William Campbell’s Romans– The Dialogue Part Ten

William Campbell’s Romans– The Dialogue Part Ten June 10, 2023

Q. You are right that not infrequently Paul uses the rhetorical device of diatribe and also the device of rhetorical questions to further his arguments. This however does not amount to alternating between diatribal sections and epistolary sections of the document. The non-diatribal material does not reflect epistolary anything, other than at the outset and conclusion of the document. Rather, we have a progressive series of arguments and they follow rhetorical not epistolary rules and categories. The need ito see this document as overwhelmingly an oral and rhetorical discourse meant to be read out loud at Rome to a group or groups, and not primarily a text to be studied is crucial.

As for the rhetorical questions which include the word ‘not’ they do indeed expect a negative answer, though not requiring a formal response. This is because they are conveying a Pauline concept in question form. It seems particularly off target and not dealing with the grammar of the sentence of Rom. 9.6 to read that rhetorical question to mean ‘Are not all Israel Israel?’ This reading is really not very possible in light of the previous question—’it’s not as though God’s Word has failed, has it’? The only reading that explains why Paul has to ask that question is answered in the context of Rom. 9 by Paul’s anxiety that so many Jews have rejected Christ, and this leaves them outside or broken off from the people God, at least temporarily. No, the literal reading of the second rhetorical question has to be noting how the first word is ‘ou’. i.e. NOT which requires a negative answer, ‘Not all those from Israel, are Israel [are they]? Answer NO, and Paul proceeds to give the example of Jacob and Esau with the former being the very founding father of Israel in the sense of giving the group his name, and the latter being excluded and leading to a separate people—the Edomites. If Paul really believed those Jews who had rejected Christ had NOT been broken off from the people of God, it is difficult to understand why he himself was prepared to be anathema in God’s view if only they could be back in God’s graces in his place. How would you respond to this?

A. The problem in discussing the status of Jews who were not convinced that messianic time had arrived is partially the metaphorical language used. Thus you speak of Jews been broken off, whereas this image could refer to broken branches not completely separated for the specific purpose that others might be grafted in. Metaphors are not the same as concepts and only the broad meaning can be assumed otherwise they become allegories where every word and phrase stands for something specific. Paul uses many metaphors particularly where he cannot or will not be over-precise. Paul’s willingness to become anathema tells us beyond any debate that he was deeply and permanently attached to his own people as God’s people. It caused him much grief that the majority could not be convinced, but attributed this to God’s will and plans to allow space and time for the gentiles to come in. It is not warranted that, because Paul reveals the depth of his concern, to presume from this the worst possible judgement upon his people. In fact Paul later will argue that the love of God for them is unbroken and his gifts and calling are irrevocable (11.29).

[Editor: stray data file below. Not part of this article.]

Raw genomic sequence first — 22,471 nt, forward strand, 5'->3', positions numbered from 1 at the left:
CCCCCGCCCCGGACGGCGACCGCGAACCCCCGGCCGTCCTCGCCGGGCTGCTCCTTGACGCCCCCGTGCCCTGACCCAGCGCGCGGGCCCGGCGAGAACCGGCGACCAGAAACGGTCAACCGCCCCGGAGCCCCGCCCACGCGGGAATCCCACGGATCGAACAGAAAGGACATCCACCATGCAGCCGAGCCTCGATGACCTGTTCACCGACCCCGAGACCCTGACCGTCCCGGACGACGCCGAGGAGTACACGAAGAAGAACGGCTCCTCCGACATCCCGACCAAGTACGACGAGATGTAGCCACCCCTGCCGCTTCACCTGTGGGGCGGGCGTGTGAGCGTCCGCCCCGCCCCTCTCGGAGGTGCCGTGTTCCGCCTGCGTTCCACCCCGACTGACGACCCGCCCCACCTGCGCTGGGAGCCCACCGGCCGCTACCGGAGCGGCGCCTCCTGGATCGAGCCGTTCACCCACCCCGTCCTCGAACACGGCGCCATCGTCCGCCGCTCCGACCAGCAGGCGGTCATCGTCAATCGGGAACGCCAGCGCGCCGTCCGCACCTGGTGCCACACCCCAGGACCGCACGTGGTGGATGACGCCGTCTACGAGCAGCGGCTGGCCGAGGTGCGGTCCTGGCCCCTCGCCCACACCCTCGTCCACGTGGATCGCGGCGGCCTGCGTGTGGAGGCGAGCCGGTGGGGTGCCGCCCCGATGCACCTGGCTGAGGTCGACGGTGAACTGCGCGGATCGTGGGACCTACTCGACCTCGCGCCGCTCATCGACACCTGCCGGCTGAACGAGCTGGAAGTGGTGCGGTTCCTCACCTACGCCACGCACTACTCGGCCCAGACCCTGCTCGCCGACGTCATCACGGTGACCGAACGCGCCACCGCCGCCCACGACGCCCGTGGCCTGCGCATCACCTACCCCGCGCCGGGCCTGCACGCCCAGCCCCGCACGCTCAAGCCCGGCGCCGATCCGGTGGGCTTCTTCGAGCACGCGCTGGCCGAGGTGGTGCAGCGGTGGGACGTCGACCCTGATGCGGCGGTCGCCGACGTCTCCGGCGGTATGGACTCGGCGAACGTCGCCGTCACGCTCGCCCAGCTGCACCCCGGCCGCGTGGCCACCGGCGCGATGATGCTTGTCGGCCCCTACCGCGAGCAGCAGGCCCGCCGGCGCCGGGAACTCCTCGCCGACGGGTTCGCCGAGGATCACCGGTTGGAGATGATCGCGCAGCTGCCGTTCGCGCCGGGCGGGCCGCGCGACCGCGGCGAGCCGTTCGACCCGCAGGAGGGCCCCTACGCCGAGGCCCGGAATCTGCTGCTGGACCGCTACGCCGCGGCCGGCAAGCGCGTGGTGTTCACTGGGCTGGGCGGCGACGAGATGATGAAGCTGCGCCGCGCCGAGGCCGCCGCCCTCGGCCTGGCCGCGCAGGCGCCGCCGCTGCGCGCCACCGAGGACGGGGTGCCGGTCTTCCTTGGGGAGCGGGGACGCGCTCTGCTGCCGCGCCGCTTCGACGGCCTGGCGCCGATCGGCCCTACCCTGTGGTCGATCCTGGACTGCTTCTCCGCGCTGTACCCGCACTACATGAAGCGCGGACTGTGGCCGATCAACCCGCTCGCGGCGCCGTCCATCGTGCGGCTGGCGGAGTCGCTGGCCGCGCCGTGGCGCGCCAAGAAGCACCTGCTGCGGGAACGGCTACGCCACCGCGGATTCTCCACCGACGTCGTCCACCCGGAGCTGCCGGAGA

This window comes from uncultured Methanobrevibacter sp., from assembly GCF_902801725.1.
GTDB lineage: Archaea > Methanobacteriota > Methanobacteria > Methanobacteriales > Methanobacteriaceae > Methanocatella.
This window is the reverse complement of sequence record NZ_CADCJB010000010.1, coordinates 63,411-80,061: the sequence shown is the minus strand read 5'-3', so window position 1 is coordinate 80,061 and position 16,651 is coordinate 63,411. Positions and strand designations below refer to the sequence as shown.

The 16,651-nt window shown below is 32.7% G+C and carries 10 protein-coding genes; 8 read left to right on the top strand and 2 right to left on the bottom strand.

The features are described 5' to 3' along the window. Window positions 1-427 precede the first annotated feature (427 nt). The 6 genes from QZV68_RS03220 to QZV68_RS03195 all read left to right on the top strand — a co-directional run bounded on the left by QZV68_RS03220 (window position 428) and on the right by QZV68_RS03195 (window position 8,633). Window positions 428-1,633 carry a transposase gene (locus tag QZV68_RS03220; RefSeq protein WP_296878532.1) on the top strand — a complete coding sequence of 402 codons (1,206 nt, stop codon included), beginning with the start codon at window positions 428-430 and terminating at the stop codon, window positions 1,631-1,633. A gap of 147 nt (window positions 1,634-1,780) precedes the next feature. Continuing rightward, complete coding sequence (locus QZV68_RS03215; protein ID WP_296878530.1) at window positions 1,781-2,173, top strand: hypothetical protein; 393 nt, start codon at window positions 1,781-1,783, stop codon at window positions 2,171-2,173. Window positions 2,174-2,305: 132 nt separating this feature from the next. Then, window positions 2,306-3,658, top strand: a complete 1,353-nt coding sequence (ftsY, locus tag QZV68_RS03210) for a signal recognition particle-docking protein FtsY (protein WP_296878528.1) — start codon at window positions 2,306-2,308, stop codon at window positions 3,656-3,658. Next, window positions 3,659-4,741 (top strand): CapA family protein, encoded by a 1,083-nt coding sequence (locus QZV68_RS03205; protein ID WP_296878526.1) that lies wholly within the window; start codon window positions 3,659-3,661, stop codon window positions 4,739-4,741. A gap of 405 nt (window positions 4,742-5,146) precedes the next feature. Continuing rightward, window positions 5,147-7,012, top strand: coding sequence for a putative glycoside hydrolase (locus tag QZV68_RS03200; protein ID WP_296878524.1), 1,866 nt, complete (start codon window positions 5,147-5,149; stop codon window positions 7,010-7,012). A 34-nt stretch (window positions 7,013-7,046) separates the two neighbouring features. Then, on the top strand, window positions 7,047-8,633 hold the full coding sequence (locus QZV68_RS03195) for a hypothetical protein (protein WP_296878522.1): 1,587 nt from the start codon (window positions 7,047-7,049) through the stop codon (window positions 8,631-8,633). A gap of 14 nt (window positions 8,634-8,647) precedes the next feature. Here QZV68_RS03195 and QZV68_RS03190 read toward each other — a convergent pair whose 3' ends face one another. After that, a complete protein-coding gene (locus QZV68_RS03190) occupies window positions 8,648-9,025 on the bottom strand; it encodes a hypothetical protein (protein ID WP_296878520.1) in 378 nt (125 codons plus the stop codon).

With specific regard to the translation of Rom 9.6 note that I do not argue for a textual emendation nor deny any particular word. My translation ‘For not all those from Israel are Israel, are they not ?’ is simply based on whether it is a rhetorical question and how it should be presented. I could also have translated ‘For are not all from Israel Israel ?’ Indicating the answer to be ‘yes of course they are’(Commentary, 250). Rhetorical questions differ from ordinary questions in that they include a suggestion that indicates the way the speaker is thinking. So if I say it will rain today, will it not ? This means I am not denying the possibility of rain but even suggesting that this will happen. 9.6a denies that the word of God has failed. It is in answer to this possibility of failure that Paul claims that all those from Israel are Israel, are they not? (Thus affirming God’s word to Israel). Then he explains that not all the children of Abraham are his seed (of the promise), but only those through Isaac are named his seed. Note that Paul does not make a statement regarding Israel, but asks a questions suggesting an affirmative answer, that all Israel are in fact Israel. The entire passage does not deal with selection within Israel, but only with selection within Abraham’s children that led to the emergence of the people Israel (Jacob). Even if you do not accept my reading of Rom 9.6b what follows is not a selection within Israel but sets out how Israel came into being.

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